An aerobic dieldrin-degrading fungus, Mucor racemosus strain DDF, and two aerobic endosulfan-degrading fungal strains, Mortierella sp. strains W8 and Cm1-45, were isolated from soil contaminated with organochlorine pesticides. Strain DDF degraded more than 90% dieldrin during 10-days of incubation at 25°C and showed the production of a small amount of aldrin trans-diol. Moreover, strain DDF reduced levels of aldrin trans-diol while producing unknown metabolites that were determined to be aldrin trans-diol exo- and endo-phosphates. On the other hand, Mortierella sp. strains W8 and Cm1-45 degraded more than 70% and 50% of α and β-endosulfan, respectively, over 28 days at 25°C, in liquid cultures containing initial concentrations of 8.2 µM of each substance. Only a small amount of endosulfan sulfate, a persistent metabolite, was detected in the both cultures, while these strains could not degrade endosulfan sulfate when this compound was provided as the initial substrate. Both strains generate endosulfan diol as a first step in the degradation of endosulfan, then undergo further conversion to endosulfan lactone.
We often encounter difficulties in analyzing pesticide residues in food, since the residue level to be measured is infinitesimal but the food samples may contain a variety of matrices, including interferences, for chromatographic analysis. Thus it is important to find out the key points to be checked in the extraction, purification, and determination steps of analysis. We have attempted to develop practical technologies for the analysis of pesticide residues in raw agricultural commodities based on the following studies: The effect of processing and cooking on pesticide residue levels in several crop samples (rice, wheat, soybean, and sesame) was investigated. The processing factor is useful to estimate the amount of exposure to each pesticide residue for risk assessment and is helpful in setting the maximum residue limits of processed foods. In addition, residue levels in the peel and pulp of watermelon, melon, and kiwi fruit samples were examined to confirm the differences in the distribution of residues. As a basic study, the effect of water-soaking pretreatment of powdered dry cereal on extraction efficiency was examined, and an optimal time for water-soaking was found. A recent study examined the ability of several new types of solid-phase extraction columns to remove matrices in brown rice samples and verified the effective purification method for each sample.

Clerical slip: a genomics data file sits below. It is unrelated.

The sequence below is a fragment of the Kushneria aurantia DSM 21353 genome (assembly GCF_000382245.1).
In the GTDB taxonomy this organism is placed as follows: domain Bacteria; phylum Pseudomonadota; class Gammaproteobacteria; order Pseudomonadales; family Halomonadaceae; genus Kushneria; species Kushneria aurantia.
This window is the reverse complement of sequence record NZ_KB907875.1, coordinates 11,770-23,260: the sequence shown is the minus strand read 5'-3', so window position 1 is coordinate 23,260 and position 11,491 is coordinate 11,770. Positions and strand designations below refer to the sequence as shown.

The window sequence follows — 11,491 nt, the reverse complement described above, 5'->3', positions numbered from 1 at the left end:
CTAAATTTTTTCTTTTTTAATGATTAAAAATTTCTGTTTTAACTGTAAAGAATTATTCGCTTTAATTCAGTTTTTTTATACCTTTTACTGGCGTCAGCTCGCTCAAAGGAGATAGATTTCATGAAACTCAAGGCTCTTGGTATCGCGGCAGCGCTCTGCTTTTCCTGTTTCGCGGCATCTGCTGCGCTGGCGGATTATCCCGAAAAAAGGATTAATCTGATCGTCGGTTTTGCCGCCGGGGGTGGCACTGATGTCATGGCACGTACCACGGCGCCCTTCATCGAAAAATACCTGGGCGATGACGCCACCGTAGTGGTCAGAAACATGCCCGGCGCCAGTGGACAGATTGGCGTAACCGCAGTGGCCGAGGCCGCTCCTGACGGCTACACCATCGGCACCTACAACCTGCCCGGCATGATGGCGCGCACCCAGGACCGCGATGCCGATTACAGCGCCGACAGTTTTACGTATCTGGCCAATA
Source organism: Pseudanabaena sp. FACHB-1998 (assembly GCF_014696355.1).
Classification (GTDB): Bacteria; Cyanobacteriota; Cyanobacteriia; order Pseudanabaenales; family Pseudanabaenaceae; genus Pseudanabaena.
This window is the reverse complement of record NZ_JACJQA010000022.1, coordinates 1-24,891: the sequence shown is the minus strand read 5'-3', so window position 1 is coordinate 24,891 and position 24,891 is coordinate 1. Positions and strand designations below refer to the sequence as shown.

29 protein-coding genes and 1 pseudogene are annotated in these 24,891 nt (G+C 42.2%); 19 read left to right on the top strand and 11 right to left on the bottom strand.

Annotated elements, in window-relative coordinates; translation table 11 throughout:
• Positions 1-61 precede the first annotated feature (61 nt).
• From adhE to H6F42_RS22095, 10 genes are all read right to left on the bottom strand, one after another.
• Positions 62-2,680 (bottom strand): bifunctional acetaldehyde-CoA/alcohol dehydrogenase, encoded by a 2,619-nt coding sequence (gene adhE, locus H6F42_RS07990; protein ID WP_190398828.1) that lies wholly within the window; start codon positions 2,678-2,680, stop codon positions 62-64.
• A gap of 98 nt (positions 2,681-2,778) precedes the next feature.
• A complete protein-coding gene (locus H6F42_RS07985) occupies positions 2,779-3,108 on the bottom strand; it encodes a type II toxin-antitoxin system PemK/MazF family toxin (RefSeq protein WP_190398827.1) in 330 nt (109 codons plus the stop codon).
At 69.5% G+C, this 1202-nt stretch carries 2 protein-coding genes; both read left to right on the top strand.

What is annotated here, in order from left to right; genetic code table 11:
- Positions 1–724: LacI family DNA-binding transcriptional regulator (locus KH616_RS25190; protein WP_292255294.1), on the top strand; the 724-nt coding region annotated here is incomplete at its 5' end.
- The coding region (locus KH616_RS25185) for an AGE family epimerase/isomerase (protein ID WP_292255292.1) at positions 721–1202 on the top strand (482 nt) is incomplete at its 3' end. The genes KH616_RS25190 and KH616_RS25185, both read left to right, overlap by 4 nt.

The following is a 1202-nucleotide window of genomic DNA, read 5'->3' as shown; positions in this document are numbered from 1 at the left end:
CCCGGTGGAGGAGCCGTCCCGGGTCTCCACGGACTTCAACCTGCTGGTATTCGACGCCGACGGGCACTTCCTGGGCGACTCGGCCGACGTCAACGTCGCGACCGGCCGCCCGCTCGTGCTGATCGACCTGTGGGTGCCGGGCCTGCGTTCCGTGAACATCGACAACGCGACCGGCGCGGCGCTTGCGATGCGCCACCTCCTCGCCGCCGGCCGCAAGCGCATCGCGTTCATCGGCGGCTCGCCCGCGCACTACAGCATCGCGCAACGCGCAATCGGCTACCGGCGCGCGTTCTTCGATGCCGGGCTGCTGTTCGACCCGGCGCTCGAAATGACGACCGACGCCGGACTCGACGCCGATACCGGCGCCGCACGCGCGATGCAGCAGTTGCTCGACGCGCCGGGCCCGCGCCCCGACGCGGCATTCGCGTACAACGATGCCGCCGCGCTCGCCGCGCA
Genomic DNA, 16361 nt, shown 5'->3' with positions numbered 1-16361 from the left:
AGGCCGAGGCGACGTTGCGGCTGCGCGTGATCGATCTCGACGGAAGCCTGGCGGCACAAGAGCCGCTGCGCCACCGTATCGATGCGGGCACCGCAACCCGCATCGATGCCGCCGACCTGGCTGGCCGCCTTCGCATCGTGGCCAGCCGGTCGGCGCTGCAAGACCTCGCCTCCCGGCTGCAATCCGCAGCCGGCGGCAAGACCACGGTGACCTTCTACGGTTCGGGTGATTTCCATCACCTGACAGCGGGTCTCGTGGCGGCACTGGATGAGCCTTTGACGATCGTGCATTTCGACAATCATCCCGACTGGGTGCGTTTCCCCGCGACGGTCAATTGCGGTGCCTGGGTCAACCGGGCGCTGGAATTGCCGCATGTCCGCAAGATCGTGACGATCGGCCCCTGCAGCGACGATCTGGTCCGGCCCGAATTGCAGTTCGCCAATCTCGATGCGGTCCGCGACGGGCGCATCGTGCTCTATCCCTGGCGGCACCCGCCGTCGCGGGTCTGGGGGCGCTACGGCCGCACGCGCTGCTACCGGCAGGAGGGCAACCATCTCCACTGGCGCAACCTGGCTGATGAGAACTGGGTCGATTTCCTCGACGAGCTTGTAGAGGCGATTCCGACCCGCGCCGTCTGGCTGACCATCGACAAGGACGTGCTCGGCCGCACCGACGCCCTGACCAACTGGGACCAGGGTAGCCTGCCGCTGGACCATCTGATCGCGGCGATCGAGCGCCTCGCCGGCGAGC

A plant growth regulating agent “Fuji-one” has been used to control non-parasitic damping-off (Murenae disease) of rice seedlings. Its active ingredient, isoprothiolane (diisopropyl 1,3-dithiolan-2-ylidenemalonate, IPT), enhances root elongation of rice and Arabidopsis. To understand the mechanisms of IPT’s effect on root development, its effect on Arabidopsis root cells was investigated histologically. IPT at a lower concentration (12.5 µg/mL) had no effect on root cell elongation, whereas it enhanced cell division in the root meristem. Histological analysis using phytohormone-related mutants indicated that jasmonic acid and ethylene were involved in the enhanced cell division. In contrast, IPT at a higher concentration (75 µg/mL) suppressed both cell elongation and cell division, in which jasmonic acid and ethylene were not involved. In addition, root hair formation was suppressed by treatment with IPT. These analyses demonstrated that IPT (12.5 µg/mL) enhanced root elongation by activating cell division in a jasmonic acid- and ethylene-dependent manner.
We compared the risk of reselecting melanin biosynthesis dehydratase inhibitor (MBI-D)-resistant Pyricularia oryzae isolates between two treatment programs, a nursery box application of diclocymet and a rotational program in which nursery boxes received a non-MBI-D fungicide application and then later, in the field, a foliar application of a diclocymet and ferimzone mixture. Both were effective against panicle blast. However, the latter prevented the reselection of MBI-D-resistant isolates more effectively than the former.